In the recent case of M v N  EWHC 360 (Comm), the English High Court upheld its earlier decision to allow alternative service outside the Hague Service Convention (“HSC”) of an order granting enforcement of an award under section 66(1) of the Arbitration Act 1996 (“1996 Act”).
This decision is in line with the pro-enforcement policy of the English courts and confirms the availability of alternative service outside the HSC in respect of claims for relief under the 1996 Act, especially where service in accordance with the HSC may involve inordinate delays.
M obtained an award against N in English-seated GAFTA arbitration proceedings in January 2019. The award had not been challenged by N within the time limits under the 1996 Act, but it nevertheless remained unpaid more than two years later. M had sought to enforce the award against N in Egypt, but enforcement was resisted by N on public policy grounds.
In December 2020, M applied to the English High Court to enforce the award under section 66(1) of the 1996 Act. The court (Cockerill J) ordered the enforcement of the award and permitted service of the order on N outside the jurisdiction of England and Wales. The court also allowed alternative service outside the HSC by permitted service via email to N’s vice chairman and recorded delivery to N’s address.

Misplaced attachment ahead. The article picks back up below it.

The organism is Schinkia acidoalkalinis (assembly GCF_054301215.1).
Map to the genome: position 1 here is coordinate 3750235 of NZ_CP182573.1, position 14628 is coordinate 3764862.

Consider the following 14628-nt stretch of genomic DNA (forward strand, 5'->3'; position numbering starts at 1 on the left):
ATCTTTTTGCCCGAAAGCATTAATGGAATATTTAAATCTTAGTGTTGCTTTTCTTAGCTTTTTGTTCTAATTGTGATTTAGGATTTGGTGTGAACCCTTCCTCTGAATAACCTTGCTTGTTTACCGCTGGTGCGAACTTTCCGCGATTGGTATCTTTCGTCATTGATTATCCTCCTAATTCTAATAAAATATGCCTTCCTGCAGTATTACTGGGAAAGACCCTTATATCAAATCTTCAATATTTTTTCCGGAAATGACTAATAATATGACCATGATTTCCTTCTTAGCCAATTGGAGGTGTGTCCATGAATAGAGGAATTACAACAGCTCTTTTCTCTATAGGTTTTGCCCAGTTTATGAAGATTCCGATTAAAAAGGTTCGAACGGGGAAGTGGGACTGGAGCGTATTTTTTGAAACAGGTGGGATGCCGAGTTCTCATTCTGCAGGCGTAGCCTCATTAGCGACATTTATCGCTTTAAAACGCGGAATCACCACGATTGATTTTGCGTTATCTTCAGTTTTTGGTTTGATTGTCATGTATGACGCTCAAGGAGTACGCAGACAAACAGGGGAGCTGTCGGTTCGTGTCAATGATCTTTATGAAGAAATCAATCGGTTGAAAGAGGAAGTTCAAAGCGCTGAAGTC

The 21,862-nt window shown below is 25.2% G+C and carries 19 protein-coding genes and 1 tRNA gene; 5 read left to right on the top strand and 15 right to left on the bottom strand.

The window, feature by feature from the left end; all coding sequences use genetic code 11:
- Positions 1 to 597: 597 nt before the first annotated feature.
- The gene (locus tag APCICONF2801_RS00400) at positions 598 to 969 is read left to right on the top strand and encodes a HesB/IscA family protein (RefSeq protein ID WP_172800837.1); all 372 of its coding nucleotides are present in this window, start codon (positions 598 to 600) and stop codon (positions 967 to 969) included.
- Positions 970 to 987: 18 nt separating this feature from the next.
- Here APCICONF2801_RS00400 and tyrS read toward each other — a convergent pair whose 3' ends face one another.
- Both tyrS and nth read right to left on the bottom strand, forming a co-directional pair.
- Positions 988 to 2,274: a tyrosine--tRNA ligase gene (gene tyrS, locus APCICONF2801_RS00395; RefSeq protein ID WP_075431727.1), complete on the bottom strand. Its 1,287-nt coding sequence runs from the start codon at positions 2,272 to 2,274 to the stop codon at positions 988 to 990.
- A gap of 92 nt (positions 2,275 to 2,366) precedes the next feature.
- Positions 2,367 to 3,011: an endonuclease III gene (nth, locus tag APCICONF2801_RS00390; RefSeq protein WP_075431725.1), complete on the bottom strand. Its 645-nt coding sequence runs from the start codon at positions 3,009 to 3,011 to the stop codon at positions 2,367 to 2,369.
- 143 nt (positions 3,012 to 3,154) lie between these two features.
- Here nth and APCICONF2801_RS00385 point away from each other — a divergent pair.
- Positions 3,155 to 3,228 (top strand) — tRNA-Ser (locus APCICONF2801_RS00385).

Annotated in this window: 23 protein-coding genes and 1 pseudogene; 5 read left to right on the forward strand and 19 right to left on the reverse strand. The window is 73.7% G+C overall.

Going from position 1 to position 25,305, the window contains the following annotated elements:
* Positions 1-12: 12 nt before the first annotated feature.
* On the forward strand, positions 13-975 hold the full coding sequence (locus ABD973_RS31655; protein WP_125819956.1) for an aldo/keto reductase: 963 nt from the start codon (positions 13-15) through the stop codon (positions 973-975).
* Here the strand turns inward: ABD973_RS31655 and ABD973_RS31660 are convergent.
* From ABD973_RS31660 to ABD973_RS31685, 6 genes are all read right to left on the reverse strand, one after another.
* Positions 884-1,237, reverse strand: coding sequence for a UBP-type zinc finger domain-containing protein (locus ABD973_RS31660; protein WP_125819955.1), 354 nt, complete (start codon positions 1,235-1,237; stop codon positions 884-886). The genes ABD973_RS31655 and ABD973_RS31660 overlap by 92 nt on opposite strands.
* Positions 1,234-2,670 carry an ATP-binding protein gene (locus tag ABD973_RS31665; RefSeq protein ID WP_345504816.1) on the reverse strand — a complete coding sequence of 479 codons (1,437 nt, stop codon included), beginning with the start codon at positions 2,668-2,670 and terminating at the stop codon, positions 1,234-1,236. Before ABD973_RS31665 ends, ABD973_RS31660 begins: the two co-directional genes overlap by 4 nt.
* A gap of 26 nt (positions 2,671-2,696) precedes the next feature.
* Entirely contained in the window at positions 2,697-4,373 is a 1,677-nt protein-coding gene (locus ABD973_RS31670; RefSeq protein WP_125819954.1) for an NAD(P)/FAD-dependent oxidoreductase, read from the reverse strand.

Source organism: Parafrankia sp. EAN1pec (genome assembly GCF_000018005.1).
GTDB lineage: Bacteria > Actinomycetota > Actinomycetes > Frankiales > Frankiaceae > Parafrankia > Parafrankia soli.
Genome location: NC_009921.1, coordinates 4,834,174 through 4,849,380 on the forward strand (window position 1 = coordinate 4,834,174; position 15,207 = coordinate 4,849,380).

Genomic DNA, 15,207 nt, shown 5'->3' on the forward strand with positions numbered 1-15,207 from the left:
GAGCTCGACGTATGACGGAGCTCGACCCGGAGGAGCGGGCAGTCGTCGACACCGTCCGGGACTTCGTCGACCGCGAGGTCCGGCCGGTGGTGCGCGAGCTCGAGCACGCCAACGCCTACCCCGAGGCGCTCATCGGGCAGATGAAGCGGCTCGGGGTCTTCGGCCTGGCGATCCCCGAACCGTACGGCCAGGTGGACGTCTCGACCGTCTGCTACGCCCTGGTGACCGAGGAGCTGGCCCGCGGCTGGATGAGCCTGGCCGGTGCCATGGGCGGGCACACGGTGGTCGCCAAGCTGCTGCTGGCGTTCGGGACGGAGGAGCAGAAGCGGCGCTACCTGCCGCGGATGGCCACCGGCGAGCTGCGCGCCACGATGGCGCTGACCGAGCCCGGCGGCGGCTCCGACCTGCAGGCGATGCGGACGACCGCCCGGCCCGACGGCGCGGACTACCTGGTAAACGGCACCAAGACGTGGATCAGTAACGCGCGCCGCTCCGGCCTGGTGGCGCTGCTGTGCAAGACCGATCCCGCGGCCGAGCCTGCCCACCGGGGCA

N applied to the English High Court to set aside the order permitting alternative service. It argued that Egypt, as a signatory to the HSC, had objected to service otherwise than through its designated authority and so alternative service outside the HSC should not have been ordered. The application to set aside the order came before Foxton J.
Decision of the English High Court
Taking CPR 6.15(1) as the starting point, the court noted that alternative service can be ordered as long as there is “good reason”.